Friday, April 18, 2008

Real Estate Is Crashing

In Britain. Samizdata has the story and links. Here is one from The Spectator.

Gordon Brown doesn’t boast anymore about his friendship with Alan Greenspan – and little wonder. The former Fed Chairman’s name is fast becoming mud in America, as they turn on the man they lionised for more than a decade. America is about nine months ahead of the UK in the credit crunch, and what fascinates me is not just their take on the current situation but how they are revising their view of the last decade. What Greenspan called “prosperity” they now see as a debt binge and he is being blamed for fuelling the housing bubble now bursting with such calamitous consequences.

This should terrify Brown because the same charge will probably be applied to him. He was something of a Greenspan disciple – and was also lionised for what was then seen as prosperity and is now (as in America) seen as a bubble created by cheap debt and booming assets. But as repossessions soar in Britain, people will soon look back on the Brown years differently. In my News of the World column today (not online) I say his time at No11 may be known as a “reign of error”. One can (now) see five key mistakes.

1) He adopted the Tory inflation target of 2.5%, which was right for its time. But this was not designed to detect or deal with an asset bubble.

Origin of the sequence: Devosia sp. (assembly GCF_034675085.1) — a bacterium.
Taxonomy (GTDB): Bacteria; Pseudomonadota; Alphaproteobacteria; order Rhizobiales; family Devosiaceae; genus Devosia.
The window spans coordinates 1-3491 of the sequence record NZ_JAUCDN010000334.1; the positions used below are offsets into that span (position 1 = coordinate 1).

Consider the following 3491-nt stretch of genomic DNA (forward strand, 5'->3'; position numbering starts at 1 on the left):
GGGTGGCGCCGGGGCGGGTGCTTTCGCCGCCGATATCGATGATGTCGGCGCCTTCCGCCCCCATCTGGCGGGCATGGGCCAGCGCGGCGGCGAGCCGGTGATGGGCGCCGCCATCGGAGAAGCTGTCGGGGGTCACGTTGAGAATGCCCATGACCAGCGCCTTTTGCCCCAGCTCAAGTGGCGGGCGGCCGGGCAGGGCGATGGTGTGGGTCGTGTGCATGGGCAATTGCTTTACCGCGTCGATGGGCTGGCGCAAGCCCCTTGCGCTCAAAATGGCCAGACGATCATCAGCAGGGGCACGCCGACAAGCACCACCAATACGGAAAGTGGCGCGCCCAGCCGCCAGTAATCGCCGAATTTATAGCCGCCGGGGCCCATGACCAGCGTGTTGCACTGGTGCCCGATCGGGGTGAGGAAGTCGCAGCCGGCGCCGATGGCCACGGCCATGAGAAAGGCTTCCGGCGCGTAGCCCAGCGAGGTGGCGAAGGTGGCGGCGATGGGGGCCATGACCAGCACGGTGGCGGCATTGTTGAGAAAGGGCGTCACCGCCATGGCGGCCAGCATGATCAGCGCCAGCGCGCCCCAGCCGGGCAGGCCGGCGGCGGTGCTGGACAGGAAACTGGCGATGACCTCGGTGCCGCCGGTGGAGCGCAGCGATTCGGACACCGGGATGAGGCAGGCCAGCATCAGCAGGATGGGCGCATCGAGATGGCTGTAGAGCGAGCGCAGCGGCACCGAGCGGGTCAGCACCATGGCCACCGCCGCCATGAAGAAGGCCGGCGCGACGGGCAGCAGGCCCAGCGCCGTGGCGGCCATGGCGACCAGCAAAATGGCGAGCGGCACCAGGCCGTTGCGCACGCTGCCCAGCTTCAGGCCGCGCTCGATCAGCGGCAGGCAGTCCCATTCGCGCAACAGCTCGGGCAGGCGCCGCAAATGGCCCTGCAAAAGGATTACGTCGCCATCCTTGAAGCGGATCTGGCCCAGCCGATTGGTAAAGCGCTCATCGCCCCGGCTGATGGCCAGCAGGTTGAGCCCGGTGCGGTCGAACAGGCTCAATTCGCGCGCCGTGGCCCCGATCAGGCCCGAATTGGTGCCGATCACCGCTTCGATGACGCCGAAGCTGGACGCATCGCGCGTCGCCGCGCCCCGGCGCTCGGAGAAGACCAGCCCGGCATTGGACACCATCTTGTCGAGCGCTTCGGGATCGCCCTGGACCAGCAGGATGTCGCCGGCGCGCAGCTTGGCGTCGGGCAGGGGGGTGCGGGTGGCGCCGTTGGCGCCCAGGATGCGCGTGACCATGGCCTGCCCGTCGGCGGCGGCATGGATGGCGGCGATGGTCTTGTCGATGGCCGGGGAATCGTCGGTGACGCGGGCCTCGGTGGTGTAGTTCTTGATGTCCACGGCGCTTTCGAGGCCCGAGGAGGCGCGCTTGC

2) In instructing the Bank of England to deal in CPI rather than RPI he ordered it not to take notice of the housing market (RPI contains mortgage repayment costs, CPI does not). So rather than ask it to tackle house prices, he went the other way. This meant the bank kept interest rates way too low (the 2.0% CPI target is no substitute for a 2.5% RPI target as RPI is at least a full point ahead of CPI).
3) This meant money was too cheap. As night follows day, this led to an asset bubble.
The CPI of course is the Consumer Price Index. RPI is the Retail Price Index. The CPI is weighted to what consumers are actually buying and the RPI measures the price of a fixed basket of goods. It turns out that the RPI is a better measure of inflation as it is not influenced by substitutions when good become dear.

So what does all this mean? Hard to say. One thing for sure is that since this started in the US earlier we are likely to come out of it sooner. There is some evidence of this in the recent US stock market rise which was based on an unexpectedly good profits report from business.


linearthinker said...

Every crisis seems to need a scapegoat. Greenspan's moment has arrived.

Joseph Sixpack said...

Have you read Martin Wolf's latest column at the Financial Times? He reverses his earlier thoughts and makes a pretty good case for why this is not Greenspan's fault. It amazes me that this is even debatable. Greenspan is not the person who took out loans that he couldn't pay for. He was also not the broker who originated loans that borrowers could not afford.

linearthinker said...

The devil is always in the details, like here's what you borrowed, and here's what you have to repay. Color me simplistic. Little sympathy for the people who bought mortgages that they had no conceivable means to repay, or the flippers who just couldn't resist the urge to move on up.

Spare us from more regulations to protect us from ourselves.